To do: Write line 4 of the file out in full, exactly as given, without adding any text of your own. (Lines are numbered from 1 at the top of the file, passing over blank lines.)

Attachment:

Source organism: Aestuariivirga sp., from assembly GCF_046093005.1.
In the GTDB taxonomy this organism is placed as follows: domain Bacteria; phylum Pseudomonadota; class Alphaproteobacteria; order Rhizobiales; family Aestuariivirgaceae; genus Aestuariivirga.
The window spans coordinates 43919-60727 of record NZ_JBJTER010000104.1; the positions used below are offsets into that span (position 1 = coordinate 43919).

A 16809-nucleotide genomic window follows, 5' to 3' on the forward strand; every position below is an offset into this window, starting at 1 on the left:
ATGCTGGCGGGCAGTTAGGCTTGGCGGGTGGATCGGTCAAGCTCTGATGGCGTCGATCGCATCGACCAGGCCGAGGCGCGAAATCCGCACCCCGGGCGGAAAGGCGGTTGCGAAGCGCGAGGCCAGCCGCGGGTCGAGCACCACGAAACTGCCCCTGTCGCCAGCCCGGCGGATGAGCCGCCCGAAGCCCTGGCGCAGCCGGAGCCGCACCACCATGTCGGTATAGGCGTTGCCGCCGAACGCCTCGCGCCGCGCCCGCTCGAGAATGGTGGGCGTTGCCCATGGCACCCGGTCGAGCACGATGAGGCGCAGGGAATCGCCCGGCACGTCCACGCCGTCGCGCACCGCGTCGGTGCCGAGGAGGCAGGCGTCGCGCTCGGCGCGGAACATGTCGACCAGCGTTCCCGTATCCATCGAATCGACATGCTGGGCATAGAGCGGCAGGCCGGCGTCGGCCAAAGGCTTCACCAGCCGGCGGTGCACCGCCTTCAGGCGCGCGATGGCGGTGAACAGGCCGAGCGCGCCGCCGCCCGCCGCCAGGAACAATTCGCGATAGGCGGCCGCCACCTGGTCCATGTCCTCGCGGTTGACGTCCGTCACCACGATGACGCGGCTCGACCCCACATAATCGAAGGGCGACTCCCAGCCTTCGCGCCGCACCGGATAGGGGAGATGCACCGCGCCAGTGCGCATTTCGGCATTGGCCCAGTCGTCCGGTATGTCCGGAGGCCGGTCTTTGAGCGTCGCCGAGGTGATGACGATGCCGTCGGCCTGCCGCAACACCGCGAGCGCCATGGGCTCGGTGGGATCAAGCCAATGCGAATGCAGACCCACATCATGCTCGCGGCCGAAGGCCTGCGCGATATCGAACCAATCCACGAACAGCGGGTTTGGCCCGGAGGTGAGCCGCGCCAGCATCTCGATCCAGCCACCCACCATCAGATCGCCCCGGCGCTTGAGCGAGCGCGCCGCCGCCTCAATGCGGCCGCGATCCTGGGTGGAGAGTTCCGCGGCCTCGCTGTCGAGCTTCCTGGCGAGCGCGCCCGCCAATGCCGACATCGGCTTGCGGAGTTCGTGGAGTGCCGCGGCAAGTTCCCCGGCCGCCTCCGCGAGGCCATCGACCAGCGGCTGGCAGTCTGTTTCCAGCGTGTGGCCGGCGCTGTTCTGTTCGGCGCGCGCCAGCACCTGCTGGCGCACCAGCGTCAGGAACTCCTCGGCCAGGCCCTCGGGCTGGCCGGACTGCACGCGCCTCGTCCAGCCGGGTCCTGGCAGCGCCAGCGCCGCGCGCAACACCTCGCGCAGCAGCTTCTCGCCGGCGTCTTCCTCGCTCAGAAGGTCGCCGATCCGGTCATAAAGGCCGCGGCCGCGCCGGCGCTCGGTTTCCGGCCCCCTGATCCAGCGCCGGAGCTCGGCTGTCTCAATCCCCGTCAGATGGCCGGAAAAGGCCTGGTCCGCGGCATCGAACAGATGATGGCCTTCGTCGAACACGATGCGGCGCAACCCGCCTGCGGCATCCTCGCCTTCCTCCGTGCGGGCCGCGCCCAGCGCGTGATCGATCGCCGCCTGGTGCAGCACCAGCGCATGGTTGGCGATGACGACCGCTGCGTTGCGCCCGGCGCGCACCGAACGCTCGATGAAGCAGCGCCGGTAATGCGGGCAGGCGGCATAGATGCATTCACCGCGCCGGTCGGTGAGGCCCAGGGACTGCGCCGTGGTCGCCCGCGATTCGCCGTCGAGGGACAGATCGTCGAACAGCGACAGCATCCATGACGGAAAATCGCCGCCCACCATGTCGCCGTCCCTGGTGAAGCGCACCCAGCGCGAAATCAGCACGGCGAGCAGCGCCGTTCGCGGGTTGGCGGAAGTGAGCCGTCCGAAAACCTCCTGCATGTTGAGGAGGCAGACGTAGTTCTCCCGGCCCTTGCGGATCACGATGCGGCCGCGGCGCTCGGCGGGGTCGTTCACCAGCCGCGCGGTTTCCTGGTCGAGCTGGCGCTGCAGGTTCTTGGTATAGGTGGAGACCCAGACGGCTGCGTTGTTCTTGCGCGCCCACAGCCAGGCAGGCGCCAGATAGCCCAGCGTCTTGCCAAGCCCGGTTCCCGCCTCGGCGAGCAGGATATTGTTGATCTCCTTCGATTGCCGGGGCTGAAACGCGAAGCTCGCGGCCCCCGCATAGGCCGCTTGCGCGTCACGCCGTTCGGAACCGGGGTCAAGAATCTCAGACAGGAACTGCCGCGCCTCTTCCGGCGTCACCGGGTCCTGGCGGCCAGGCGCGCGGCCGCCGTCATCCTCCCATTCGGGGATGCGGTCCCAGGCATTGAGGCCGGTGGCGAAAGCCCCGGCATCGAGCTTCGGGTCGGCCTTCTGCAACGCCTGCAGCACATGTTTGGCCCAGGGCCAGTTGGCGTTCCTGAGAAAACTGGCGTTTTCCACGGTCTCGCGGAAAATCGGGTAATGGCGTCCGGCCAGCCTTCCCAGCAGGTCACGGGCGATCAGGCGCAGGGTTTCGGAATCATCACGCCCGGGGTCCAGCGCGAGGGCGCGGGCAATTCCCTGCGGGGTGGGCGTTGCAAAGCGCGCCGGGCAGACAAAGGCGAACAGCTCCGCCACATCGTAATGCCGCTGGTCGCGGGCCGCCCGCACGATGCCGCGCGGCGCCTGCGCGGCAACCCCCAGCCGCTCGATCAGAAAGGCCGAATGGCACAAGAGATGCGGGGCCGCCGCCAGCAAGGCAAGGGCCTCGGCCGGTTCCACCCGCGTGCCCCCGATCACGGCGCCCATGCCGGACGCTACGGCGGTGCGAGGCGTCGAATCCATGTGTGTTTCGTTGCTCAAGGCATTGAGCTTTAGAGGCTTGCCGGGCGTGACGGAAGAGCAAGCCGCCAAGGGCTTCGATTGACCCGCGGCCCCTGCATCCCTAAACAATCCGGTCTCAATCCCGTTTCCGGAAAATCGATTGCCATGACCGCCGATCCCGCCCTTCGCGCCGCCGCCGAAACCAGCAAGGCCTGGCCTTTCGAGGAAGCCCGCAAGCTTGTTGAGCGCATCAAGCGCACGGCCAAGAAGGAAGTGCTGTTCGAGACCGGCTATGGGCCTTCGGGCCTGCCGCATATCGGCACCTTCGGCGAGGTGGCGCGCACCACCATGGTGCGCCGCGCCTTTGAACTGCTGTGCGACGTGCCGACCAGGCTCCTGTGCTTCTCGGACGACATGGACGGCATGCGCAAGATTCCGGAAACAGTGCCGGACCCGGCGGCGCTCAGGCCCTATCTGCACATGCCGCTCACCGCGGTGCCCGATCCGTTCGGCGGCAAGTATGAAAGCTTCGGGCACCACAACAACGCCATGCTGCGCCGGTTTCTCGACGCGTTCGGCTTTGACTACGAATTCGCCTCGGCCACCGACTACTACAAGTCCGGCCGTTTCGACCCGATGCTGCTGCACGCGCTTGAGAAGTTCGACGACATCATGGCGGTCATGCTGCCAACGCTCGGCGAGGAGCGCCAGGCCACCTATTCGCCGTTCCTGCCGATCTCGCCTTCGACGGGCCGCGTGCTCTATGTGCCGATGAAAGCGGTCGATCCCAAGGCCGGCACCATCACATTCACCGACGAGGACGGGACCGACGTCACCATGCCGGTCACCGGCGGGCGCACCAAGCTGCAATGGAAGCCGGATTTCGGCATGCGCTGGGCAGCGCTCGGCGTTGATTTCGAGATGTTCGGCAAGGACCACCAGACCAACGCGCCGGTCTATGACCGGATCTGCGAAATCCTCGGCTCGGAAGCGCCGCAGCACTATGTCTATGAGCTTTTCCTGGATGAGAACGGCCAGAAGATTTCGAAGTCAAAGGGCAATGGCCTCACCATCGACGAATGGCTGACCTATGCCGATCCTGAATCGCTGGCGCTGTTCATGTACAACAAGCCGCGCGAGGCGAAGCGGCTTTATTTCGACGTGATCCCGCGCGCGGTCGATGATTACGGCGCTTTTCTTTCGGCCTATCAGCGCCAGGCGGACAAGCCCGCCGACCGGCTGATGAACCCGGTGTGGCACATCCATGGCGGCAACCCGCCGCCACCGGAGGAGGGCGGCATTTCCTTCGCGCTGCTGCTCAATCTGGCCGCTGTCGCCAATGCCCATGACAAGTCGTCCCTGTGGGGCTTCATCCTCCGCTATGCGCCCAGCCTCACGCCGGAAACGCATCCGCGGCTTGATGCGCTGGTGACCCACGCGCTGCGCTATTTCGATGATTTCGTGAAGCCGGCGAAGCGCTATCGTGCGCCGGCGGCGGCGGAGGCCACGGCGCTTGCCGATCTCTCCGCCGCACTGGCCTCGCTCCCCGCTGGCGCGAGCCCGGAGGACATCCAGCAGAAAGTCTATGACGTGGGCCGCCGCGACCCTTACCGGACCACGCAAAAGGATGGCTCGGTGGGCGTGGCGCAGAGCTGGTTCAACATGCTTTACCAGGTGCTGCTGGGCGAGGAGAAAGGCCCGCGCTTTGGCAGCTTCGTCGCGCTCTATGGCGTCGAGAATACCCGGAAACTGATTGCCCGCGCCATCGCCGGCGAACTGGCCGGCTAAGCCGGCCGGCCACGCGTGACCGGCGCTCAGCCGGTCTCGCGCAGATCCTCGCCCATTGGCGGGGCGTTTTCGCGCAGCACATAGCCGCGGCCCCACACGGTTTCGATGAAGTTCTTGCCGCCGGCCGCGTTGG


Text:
A 16809-nucleotide genomic window follows, 5' to 3' on the forward strand; every position below is an offset into this window, starting at 1 on the left: